Zainichi converse with one another mainly in Japanese, with Korean reserved mostly for greetings and goodbyes. 

Even their use of Korean has been influenced by their fluency in Japanese. For example, when they use Korean to get the attention of waiters, they tend to say “mianhamnida” (“I’m sorry”), a closer parallel to the Japanese “sumimasen” (“sorry”), instead of the more South Korean “chogiyo” (“over here”). 

Perhaps because fewer zainichi Koreans move to North Korea, they have fewer chances to experience a similar disappointment, despite the bigger differences between North Korea and Japan’s economies and societies.

Said Dr Chong: “Maybe the Chongryon community and DPRK (Democratic People’s Republic of Korea) have some kind of ideal distance between them. It’s kind of a happy distance, maybe.”

Chongryon is the Pyongyang-affiliated General Association of Korean Residents in Japan.

Over generations, assimilation into Japanese society is also inevitable. 

Ms Kim, who does not identify so much with the politics of either North or South Korea, feels like she fits into Japanese society.

Her wedding to her Japanese husband was conducted Korean-style - “with kimchi at a Hilton hotel” - and they are not too fussed about Korean or Japanese traditions.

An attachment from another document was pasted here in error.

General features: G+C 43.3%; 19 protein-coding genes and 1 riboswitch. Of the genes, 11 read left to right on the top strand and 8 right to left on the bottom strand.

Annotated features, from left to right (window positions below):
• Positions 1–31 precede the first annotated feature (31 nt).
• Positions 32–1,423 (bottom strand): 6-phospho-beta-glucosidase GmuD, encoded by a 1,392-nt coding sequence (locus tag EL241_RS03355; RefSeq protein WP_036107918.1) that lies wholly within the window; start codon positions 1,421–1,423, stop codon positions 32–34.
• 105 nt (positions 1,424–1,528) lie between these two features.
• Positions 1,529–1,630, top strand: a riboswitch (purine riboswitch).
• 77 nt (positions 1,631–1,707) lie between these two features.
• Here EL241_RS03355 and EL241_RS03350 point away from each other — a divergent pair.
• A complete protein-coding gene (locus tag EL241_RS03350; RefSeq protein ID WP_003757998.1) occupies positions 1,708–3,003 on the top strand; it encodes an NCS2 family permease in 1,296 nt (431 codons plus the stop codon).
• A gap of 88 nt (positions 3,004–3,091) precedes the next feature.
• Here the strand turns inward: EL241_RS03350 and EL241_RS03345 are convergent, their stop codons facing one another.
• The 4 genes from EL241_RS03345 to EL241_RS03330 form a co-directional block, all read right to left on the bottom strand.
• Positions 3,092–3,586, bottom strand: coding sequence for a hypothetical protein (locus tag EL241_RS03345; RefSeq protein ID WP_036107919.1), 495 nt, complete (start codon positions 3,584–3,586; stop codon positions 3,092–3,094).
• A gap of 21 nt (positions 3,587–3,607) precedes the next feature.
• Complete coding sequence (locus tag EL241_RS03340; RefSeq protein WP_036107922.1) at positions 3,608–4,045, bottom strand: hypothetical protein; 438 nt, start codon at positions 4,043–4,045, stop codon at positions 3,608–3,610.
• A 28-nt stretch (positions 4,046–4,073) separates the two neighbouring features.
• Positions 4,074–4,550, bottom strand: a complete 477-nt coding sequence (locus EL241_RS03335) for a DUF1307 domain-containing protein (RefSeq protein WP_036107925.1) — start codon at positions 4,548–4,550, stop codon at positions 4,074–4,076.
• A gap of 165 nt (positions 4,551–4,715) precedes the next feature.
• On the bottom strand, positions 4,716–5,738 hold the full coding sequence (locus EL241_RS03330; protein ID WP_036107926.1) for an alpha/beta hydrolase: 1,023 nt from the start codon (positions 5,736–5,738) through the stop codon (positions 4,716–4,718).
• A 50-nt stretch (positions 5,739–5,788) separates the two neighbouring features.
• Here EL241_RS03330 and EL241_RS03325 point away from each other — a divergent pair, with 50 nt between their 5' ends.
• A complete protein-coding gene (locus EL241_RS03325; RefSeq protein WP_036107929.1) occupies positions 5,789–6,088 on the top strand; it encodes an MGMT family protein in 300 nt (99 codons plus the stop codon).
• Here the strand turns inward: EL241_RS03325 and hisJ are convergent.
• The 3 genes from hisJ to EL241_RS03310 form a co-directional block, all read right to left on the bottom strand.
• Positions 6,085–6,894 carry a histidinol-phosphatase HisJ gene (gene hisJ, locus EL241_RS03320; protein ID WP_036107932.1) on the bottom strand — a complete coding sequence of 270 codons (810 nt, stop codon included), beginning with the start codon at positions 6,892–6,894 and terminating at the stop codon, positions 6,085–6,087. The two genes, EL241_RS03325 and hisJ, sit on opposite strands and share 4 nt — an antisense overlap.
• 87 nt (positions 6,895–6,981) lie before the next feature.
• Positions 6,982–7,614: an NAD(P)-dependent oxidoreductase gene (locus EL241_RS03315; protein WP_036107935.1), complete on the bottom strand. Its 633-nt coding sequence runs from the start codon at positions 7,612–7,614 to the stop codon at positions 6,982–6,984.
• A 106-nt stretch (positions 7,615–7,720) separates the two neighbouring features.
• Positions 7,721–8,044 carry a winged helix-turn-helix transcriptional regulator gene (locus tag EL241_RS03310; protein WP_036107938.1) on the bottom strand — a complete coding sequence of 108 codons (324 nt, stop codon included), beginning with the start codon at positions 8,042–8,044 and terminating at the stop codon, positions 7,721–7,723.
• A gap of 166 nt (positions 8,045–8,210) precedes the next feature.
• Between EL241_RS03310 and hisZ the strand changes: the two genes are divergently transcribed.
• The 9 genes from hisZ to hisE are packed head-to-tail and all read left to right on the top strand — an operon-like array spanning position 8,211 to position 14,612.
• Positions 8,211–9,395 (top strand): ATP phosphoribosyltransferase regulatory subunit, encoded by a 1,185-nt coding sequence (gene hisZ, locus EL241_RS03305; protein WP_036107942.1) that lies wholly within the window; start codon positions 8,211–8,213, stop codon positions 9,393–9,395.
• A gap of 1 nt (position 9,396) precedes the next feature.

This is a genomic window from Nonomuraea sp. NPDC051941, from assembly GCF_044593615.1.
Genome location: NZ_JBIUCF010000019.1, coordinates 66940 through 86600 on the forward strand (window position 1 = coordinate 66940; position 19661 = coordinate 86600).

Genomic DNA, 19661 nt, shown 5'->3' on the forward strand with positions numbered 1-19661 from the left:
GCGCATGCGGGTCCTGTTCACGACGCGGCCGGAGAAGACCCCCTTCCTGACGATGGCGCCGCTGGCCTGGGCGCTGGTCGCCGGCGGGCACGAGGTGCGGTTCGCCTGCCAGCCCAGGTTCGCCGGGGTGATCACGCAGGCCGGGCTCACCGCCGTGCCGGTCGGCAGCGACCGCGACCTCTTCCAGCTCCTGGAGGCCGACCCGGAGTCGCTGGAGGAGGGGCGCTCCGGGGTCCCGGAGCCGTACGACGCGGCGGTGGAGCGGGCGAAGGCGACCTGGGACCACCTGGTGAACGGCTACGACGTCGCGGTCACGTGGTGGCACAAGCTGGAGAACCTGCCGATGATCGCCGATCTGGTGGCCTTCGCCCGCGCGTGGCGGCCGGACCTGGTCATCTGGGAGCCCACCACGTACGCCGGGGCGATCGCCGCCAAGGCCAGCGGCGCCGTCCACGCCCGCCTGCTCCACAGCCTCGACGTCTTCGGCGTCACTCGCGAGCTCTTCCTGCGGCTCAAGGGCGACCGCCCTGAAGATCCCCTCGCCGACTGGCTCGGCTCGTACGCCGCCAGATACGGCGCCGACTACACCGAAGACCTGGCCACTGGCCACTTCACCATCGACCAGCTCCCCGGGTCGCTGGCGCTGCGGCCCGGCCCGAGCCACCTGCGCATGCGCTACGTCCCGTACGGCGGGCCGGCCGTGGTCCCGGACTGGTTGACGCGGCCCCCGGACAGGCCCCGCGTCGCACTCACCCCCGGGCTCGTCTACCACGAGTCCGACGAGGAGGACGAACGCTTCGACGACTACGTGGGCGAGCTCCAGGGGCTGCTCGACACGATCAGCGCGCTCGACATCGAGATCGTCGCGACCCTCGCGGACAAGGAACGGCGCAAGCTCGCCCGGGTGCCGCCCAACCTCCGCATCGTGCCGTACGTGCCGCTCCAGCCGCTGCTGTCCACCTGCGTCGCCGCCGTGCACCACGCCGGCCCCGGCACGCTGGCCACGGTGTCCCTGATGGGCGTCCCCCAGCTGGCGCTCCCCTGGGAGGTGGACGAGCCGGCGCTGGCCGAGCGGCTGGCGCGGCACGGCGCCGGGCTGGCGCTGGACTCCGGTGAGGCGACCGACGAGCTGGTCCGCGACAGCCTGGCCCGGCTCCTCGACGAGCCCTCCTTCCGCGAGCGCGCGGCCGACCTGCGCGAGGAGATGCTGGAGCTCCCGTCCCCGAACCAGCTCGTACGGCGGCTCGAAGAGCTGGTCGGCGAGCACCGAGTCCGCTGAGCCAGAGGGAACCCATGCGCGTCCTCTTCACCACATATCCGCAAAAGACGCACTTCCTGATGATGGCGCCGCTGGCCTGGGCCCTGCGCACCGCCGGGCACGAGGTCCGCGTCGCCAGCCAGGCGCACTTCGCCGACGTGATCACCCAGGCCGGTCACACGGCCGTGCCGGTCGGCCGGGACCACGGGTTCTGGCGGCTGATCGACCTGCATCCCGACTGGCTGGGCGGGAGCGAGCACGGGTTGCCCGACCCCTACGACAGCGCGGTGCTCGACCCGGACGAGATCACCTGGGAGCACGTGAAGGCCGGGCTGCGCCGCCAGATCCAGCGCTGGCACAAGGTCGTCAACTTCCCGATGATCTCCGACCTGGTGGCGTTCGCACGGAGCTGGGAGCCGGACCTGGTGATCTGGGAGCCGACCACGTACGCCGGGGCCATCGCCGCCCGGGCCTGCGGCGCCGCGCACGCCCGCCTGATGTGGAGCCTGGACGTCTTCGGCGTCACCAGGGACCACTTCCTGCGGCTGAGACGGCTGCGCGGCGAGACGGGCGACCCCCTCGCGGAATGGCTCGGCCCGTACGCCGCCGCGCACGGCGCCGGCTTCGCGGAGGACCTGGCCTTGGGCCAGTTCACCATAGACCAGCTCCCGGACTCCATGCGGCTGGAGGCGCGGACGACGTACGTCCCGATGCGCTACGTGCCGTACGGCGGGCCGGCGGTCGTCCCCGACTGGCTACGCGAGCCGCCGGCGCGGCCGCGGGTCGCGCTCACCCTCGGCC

Half her friends are Japanese, and are comfortable enough with her that they can sometimes joke about North Korea missile test launches without fearing they will offend her, she said.

 

Said Chongryon’s Korean history researcher, Mr O Gyu Sang: “Of course, as time passes, people assimilate into society. What we wear, where we live, is very similar to Japanese people.

“However, the Japanese government should guarantee a multicultural society, that we can live as Korean people... I think it’s the duty of the Japanese government to create a society in which any people can be proud of themselves and their background,” he added.

The zainichi, being a sizeable community, have a wide spectrum of views on the Japanese, with those closer to Chongryon feeling they are viewed as second-class foreigners and North Koreans despite their long history in Japan, and therefore as villains.

“To Japan, Korea was a colony, so they still think we have the spirit of a colonised country,” said Mr O.

Others who assimilate better into Japanese society count the Japanese as their friends, colleagues, and even family.
Whatever the case, over soju and beer, some zainichi will confess to a sense that Japan has shaped them irrevocably and that the land of their grandfathers has moved on without them, the diaspora.

Said Mr Kim: “I would like to go back and live in a reunified Korea. But since my basic foundation of living is in Japan, I think I might keep living in Japan.”

Mr Kim Hyeon Soo, 30, whose parents made their family South Korean nationals when he was a teenager, felt the same, saying: “I really love some parts of Japan but really hate some parts of Japan. It’s complicated.

“Living on the Korean peninsula, whether South or North, is like living in a foreign country. Isn’t it sad? We are kind of special. Even if the North and South are reunified, there’s no place for us to go back to.”